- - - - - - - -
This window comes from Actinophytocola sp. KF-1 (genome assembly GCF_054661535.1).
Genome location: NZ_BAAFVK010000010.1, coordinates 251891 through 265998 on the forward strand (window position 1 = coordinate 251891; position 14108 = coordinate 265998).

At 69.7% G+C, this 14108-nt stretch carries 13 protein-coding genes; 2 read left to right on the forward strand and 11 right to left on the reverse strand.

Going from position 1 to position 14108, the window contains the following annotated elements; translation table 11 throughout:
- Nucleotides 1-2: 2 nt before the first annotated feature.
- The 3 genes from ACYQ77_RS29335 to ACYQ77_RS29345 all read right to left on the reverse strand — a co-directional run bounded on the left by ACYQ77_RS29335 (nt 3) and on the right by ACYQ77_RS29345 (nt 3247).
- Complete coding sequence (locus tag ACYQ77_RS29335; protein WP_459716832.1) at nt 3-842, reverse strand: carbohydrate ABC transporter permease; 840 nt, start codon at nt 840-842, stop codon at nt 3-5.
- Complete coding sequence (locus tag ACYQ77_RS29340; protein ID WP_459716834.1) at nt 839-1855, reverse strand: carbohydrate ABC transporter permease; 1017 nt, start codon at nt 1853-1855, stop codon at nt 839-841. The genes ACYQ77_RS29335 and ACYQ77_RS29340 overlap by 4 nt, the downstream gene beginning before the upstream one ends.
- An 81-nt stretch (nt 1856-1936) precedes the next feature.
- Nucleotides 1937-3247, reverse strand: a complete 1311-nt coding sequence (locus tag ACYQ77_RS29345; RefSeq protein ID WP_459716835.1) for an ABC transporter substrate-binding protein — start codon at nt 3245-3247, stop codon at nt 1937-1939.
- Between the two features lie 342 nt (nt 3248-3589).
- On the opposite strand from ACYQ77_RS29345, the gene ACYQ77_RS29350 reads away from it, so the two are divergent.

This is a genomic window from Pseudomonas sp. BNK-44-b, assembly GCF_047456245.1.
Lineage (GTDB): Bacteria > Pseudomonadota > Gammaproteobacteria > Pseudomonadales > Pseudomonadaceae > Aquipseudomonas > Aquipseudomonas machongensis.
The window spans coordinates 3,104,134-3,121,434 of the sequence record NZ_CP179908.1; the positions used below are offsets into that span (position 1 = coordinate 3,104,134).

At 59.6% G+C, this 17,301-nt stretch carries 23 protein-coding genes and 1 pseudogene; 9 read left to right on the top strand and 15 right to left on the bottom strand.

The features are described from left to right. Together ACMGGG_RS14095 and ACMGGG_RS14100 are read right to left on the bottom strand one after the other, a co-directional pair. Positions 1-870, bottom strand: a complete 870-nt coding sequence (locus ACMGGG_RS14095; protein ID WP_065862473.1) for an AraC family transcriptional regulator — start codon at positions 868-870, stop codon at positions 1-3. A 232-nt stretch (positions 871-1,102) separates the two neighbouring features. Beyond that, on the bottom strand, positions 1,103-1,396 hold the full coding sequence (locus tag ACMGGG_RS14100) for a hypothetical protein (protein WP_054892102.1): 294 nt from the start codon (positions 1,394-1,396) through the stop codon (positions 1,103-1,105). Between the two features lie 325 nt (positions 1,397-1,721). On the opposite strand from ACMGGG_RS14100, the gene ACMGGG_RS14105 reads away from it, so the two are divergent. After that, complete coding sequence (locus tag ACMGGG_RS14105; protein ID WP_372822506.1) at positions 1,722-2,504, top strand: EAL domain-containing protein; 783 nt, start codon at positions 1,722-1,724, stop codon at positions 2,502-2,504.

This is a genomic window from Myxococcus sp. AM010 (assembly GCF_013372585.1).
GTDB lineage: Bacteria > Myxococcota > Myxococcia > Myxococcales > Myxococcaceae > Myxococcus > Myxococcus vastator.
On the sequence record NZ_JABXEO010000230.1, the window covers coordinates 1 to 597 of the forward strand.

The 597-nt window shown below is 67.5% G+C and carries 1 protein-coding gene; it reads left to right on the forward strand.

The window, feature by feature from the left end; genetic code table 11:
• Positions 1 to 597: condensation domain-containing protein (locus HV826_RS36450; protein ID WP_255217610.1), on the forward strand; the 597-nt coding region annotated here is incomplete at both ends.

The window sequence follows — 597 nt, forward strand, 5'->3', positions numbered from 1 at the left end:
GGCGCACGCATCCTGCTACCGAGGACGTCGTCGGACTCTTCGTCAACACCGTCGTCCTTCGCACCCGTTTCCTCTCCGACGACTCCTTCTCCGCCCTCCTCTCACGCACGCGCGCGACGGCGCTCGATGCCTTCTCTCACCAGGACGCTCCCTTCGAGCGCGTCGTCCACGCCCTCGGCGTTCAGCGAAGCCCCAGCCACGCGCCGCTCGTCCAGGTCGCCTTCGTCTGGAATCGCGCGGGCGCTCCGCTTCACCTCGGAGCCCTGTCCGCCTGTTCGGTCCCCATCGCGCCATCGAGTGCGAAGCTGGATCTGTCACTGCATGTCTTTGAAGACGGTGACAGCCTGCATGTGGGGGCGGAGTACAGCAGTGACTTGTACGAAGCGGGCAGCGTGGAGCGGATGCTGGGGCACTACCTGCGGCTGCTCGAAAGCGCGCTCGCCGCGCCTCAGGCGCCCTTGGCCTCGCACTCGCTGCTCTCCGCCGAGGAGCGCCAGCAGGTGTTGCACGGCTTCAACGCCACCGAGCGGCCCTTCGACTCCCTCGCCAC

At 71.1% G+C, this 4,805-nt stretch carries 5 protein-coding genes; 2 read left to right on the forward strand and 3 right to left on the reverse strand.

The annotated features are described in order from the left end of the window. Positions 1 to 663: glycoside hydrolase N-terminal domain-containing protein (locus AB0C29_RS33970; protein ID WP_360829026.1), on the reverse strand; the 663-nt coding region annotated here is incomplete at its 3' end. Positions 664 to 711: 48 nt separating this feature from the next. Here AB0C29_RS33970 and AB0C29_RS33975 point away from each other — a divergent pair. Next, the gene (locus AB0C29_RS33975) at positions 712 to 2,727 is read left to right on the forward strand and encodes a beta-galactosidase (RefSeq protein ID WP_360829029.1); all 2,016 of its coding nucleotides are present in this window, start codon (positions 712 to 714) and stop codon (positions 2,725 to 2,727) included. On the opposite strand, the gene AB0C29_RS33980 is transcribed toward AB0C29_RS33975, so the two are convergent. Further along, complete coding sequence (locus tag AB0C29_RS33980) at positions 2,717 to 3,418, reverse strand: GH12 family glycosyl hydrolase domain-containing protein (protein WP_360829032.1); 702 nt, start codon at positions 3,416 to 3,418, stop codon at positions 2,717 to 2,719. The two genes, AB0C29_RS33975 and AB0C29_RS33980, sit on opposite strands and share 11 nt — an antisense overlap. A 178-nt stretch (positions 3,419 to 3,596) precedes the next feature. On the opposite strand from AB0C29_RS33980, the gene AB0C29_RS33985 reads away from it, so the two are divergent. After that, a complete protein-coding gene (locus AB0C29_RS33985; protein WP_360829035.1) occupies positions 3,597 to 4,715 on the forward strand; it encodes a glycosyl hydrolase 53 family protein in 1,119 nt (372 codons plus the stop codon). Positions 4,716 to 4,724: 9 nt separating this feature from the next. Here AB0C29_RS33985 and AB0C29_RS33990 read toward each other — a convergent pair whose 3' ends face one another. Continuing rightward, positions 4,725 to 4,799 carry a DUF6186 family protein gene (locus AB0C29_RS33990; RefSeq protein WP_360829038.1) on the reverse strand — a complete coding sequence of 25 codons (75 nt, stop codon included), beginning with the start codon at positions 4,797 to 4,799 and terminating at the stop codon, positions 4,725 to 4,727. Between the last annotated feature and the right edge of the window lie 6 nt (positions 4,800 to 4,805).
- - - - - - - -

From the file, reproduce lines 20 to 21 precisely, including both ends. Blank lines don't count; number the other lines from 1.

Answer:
On the sequence record NZ_JABXEO010000230.1, the window covers coordinates 1 to 597 of the forward strand.

The 597-nt window shown below is 67.5% G+C and carries 1 protein-coding gene; it reads left to right on the forward strand.